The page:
Don't you love those mornings when the sunrise is painting the clouds pink at precisely the time when you're out to enjoy it? Most days, the sun comes up too early or too late. Today was my day. I am feeling so much better today. I have been seriously under the weather with either allergies or a virus--whatever it is, it's had me out of commission for the better part of a week now. I spent the weekend whimpering and whining, with very little room in my head for thoughts besides, I hope Brené and her family survive Ike. I hope they are safe. I hope they are not too afraid. Hearing the news that they are safe and sound somehow made it okay again for me to prattle on here about lesser things. And none is less natural-disaster-ish than this. I am feeling 75-80% well this morning, after a new friend told me about these yesterday afternoon. Looking back, I think it must have taken at least a little courage for her, since nasal cleansing systems have to be the least sexy conversation topic ever. And this was only the second time we had spoken. I had seen these little pots before in the store--hell, I even have friends who use them--but what exactly they were for remained shrouded in mystery. Last night I was desperate for relief, and after being clued in, I couldn't resist giving it a try. A. Ma. Zing. My ears were literally popping as the pressure in my passages was released, and my eyelids could open past half-mast again. I could breathe through my nose all night long. Today, the rush of all that oxygen coming in feels foreign and elating. All morning I've been trying to remember the last time someone recommended something life-changing to me. There have been things I've enjoyed, things I've been glad to have discovered. But every time I walk past this little guy I think, What would have happened if I had known about you 20 years ago? How much better would my quality of life have been? And, as with any great discovery, I feel compelled to tell the world. Go forth and be relieved.
Our Welcome Table with Tracey Clark, originally uploaded by jenleedotnet.That womanthe precious I've been protectingI Thought It Was Just Me (but it isn't)Brené Brownunwanted identitiesspeaking out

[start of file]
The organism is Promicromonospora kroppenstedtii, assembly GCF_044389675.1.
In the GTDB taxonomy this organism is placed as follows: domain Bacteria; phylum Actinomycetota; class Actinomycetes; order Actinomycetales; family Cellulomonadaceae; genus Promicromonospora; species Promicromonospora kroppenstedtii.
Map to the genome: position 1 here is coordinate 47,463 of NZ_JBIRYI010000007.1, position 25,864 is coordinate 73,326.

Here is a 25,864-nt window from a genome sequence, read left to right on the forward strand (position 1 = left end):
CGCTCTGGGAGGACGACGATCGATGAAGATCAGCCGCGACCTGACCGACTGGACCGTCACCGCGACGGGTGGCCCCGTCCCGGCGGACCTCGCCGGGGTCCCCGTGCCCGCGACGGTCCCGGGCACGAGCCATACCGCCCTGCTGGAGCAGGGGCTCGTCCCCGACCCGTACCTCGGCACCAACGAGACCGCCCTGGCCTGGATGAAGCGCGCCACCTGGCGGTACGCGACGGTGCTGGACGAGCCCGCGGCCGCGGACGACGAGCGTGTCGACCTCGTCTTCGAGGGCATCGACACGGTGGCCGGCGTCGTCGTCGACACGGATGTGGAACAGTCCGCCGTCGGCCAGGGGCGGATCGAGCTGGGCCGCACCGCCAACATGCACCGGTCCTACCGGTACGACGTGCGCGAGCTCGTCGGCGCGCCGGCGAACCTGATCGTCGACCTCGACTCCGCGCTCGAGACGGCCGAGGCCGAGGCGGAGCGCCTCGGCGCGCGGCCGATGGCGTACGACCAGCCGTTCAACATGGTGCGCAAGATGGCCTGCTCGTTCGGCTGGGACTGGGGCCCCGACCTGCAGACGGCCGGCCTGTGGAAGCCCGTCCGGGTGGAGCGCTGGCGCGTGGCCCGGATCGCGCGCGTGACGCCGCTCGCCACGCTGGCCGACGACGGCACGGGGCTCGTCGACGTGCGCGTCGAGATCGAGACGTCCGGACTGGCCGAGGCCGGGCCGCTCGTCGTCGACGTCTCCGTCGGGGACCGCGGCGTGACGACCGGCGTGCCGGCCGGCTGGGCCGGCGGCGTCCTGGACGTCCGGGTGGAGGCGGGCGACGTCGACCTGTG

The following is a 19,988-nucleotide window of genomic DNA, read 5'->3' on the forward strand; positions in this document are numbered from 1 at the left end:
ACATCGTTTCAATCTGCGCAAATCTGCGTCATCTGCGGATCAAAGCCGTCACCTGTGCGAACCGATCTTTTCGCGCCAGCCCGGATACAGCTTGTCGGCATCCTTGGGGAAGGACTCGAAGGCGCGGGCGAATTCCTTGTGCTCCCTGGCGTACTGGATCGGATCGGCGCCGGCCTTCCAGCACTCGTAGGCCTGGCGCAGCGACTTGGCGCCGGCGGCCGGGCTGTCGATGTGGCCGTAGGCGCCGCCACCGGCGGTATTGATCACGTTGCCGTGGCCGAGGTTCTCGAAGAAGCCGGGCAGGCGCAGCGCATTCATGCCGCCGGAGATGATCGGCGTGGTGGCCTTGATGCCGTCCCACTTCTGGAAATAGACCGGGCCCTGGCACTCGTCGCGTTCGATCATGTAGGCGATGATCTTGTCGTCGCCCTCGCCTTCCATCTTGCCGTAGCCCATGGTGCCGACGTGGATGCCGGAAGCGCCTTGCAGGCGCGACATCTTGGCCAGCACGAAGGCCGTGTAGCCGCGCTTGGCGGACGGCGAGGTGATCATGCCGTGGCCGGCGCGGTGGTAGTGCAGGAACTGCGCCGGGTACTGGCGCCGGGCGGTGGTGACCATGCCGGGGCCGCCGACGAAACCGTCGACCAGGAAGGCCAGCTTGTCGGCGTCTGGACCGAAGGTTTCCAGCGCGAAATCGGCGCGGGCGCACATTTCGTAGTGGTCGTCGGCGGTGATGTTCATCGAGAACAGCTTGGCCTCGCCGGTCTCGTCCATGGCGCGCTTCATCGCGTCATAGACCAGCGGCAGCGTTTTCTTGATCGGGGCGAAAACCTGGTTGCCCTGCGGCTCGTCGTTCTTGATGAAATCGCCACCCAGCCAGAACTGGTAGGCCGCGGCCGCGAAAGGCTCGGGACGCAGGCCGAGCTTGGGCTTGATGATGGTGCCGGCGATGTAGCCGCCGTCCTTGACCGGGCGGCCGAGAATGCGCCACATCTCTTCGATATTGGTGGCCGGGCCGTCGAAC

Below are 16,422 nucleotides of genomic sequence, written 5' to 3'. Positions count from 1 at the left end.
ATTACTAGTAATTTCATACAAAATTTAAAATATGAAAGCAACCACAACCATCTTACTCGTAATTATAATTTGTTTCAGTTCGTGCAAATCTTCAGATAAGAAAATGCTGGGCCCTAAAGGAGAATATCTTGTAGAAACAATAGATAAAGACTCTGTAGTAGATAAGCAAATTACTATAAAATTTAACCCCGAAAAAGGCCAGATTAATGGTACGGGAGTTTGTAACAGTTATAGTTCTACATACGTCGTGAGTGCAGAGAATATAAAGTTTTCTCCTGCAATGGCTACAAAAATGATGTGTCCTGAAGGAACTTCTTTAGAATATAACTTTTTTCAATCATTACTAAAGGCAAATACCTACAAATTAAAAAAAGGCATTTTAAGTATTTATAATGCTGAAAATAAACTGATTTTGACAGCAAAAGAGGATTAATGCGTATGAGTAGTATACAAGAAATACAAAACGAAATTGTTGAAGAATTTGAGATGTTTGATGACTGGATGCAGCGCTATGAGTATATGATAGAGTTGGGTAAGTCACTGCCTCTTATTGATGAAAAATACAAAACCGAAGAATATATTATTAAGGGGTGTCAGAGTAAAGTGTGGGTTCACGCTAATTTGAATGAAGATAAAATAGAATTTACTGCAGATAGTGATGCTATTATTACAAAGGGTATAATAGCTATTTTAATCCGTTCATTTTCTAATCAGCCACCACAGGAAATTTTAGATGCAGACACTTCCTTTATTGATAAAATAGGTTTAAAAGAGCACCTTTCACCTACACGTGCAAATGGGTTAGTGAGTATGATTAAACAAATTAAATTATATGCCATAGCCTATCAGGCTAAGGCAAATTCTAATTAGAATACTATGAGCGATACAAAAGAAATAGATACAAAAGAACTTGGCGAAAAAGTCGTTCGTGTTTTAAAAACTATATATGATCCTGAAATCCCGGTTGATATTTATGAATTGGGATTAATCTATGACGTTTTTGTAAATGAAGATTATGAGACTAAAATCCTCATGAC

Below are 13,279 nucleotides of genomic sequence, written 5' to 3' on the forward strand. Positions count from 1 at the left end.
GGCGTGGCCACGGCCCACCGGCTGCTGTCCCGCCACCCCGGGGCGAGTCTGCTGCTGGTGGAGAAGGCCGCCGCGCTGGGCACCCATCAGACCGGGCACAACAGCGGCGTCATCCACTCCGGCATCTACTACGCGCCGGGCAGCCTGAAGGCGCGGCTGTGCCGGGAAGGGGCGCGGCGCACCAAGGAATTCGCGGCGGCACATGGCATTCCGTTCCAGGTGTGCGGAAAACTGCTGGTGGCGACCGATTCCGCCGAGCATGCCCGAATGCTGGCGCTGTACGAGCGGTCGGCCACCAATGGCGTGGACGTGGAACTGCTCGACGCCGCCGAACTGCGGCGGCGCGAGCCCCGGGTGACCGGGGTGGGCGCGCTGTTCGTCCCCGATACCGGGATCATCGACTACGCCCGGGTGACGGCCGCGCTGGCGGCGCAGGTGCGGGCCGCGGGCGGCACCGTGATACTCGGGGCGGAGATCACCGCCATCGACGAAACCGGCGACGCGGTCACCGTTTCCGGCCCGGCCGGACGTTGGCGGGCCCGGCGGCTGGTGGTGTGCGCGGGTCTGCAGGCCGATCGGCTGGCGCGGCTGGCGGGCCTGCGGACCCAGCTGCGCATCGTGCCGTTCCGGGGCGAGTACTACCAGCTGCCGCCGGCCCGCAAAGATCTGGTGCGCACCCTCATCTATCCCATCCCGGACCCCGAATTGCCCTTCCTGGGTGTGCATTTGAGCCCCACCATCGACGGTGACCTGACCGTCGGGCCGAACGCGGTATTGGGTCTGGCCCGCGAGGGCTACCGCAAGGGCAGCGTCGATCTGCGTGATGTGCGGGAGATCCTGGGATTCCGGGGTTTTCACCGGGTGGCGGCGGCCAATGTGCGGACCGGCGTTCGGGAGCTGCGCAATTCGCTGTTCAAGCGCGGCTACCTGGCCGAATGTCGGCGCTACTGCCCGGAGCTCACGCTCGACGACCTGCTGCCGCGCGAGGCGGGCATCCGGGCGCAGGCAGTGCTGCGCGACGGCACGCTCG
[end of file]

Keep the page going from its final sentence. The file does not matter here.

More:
What makes us vulnerable to shame in these areas are the "unwanted identities" associated with each of these topics. For example, many women used adjectives like loudmouth and pushy to describe unwanted identities associated with speaking out. These specific unwanted identities surfaced in the interviews as women described the difficulty of navigating all of the messages and stereotypes that discourage them from taking an unpopular stand on an issue or sharing opinions that might make others feel uncomfortable. . . . Sometimes we perceive others as assigning these unwanted identities to us, and other times, we pin them on ourselves. For example, I don't think any of us would ideally describe ourselves as pushy loudmouths, nor would we want others to describe us this way. These hurtful stereotypes are often used (successfully, I might add) to keep women quiet. We don't even have to be pushy or boisterous to fear these labels--it's been socialized in us.
Someone who speaks out is: disloyal, unappreciative, unpatriotic, insensitive, selfish, angry, holier-than-thou (aka, righteous), disrespectful and hurtful.are
Someone who speaks out: is committed, acts in service of others, brings sight to areas of blindness, brings freedom, is courageous, is a light-bearer and a healer.that woman
Fire Time, originally uploaded by jenleedotnet. It isn't easy being a story teller. People don't always receive our words as enthusiastically as a toddler at bedtime. Sometimes, when we tell our own stories, the people they involve don't agree with the telling, or the sharing. The stories we make up can be even more revealing than the ones that have really happened, whether we know it or not when they appear on our imagination's stage. Reading this passage was a great encouragement to me, and I gladly take all the encouragement I can get:
When we tell our stories, we change the world. I know that sounds dramatic, but I believe it. We'll never know how our stories might change someone's life--our children's, our friends', our parents', our partner's or maybe that of a stranger who hears the story down the line or reads it in a book. --Brené Brown, Ph. D., L.M.S.W in I Thought It Was Just Me (but it isn't)Books of Wonder Madeleine L'Engle
Stories require voices to speak them and ears to hear them. Stories only foster connection when there is both someone to speak and someone to listen. . . . Courage gives us a voice and compassion gives us an ear. . . . But courage, especially the ordinary courage we need to speak out, is not simple or easily obtained. So often, we hear people say, "Just tell your story!" or "Speak your mind!" It's much more complicated than that. Sometimes we face real threats and consequences when we speak our minds or tell our stories. . . Sometimes compassion is listening to someone's story and other times it's sitting with her in her fear about not being ready to share.Traceycommunity of courageyou
Photo: One of our neighborhood gardens, by Meg.Brené BrowntoldwantParenting CD Discussion GuideThe Gifts of Imperfect Parenting: Raising Children with Courage, Compassion and Connectionwhen we numb shame, fear, anxiety, sadness, vulnerability, grief, uncertainty, and disappointment (and teach our children to do the same), we automatically dull our experiences of joy and compassion.